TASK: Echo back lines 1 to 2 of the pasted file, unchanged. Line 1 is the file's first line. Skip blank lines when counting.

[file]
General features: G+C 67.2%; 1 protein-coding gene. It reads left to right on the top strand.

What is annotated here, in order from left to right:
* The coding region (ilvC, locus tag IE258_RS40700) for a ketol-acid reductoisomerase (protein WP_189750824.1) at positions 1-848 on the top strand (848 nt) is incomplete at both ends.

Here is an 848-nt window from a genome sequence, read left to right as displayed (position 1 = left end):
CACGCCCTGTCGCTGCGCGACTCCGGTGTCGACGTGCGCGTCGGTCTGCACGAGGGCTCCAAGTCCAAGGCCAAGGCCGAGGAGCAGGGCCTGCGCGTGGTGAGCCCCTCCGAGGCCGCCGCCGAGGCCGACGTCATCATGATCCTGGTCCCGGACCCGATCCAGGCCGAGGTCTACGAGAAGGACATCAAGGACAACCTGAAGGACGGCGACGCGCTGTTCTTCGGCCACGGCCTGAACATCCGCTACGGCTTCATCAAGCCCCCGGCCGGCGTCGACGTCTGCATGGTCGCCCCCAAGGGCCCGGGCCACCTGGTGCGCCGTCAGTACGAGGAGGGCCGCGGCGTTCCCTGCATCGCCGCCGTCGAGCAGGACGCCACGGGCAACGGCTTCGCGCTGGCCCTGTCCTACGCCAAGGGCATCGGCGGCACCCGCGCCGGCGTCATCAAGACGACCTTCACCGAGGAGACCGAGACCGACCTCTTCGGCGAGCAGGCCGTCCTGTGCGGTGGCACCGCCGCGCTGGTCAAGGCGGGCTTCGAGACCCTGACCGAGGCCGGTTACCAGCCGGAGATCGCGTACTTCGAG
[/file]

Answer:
General features: G+C 67.2%; 1 protein-coding gene. It reads left to right on the top strand.

What is annotated here, in order from left to right: